I am an assistant professor of applied macroeconomics at the University of Neuchâtel and associated research professor at the KOF Swiss Economic Institute, ETH Zurich. I also held part-time teaching positions at the University of Bern and the Study Center Gerzensee. Before turning to academia, I worked as Senior Economist at the Swiss National Bank.

My research focuses on inflation and exchange rate dynamics, the role of different monetary regimes, and nominal frictions. I propose econometric tools to quantify and deal with measurement error in 19th century inflation data. In addition, I work on measuring the impact of large exchange rate fluctuations on the price- and wage-setting behavior, as well as, labor demand in Switzerland. Finally, I analyze the effects of exit strategies with large central bank balance sheets.

Follow me on Twitter (@KaufmannDani) or on my blog.


  • 13 November 2019: A new version of my paper Is Deflation Costly After All? is now available with an extensive online appendix

  • 15 September 2019: I have a new blog post on the US term spread and the risk of a recession. Enjoy!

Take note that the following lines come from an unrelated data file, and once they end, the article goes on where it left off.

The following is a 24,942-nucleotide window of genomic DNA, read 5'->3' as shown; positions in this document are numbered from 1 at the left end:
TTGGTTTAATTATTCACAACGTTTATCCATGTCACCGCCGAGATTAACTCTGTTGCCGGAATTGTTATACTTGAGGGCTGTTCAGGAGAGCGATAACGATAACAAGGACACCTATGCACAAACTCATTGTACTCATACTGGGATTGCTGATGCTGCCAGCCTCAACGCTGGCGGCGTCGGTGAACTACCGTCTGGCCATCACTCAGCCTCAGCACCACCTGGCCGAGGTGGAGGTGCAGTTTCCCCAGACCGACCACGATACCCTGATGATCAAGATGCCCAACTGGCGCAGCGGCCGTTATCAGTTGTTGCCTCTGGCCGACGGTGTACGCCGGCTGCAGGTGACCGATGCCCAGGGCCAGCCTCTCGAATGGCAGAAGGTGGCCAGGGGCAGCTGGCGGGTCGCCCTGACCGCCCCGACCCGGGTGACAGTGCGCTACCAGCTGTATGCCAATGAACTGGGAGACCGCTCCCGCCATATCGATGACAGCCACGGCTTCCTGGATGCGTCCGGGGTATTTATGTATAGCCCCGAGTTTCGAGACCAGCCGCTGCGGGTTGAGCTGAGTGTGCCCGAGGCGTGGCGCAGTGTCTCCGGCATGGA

• 9 September 2019: On 26 September I will talk about the strong Swiss franc and monetary policy at a joint event of CVCI and the KOF Swiss Economic Institute in Lausanne. There will also be presentations and discussions with J.-C. Biver and J.-E. Sturm. The event is free for students and you can find more information here.

  • 15 August 2019: Our paper on macroeconomic dynamics at the effective lower bound is now available ahead of print in Studies in Nonlinear Dynamics & Econometrics.

  • 15 May 2019: My project with Fabio Canetg on the causal effects of interest rate floor policies is now available as a working paper.

Research interests

Monetary macroeconomics, monetary history, forecasting

Selected ongoing projects

Shocking interest rate floors, 2019

  • We identify the causal effect of surprise changes in an interest rate floor exploiting regular auctions of SNB Bills (Swiss central bank debt securities). We find that a restrictive interest rate floor shock causes a higher money market rate, an appreciation of the Swiss franc, and a decline in stock prices.

  • with Fabio Canetg

  • [working paper, short_presentation, long presentation]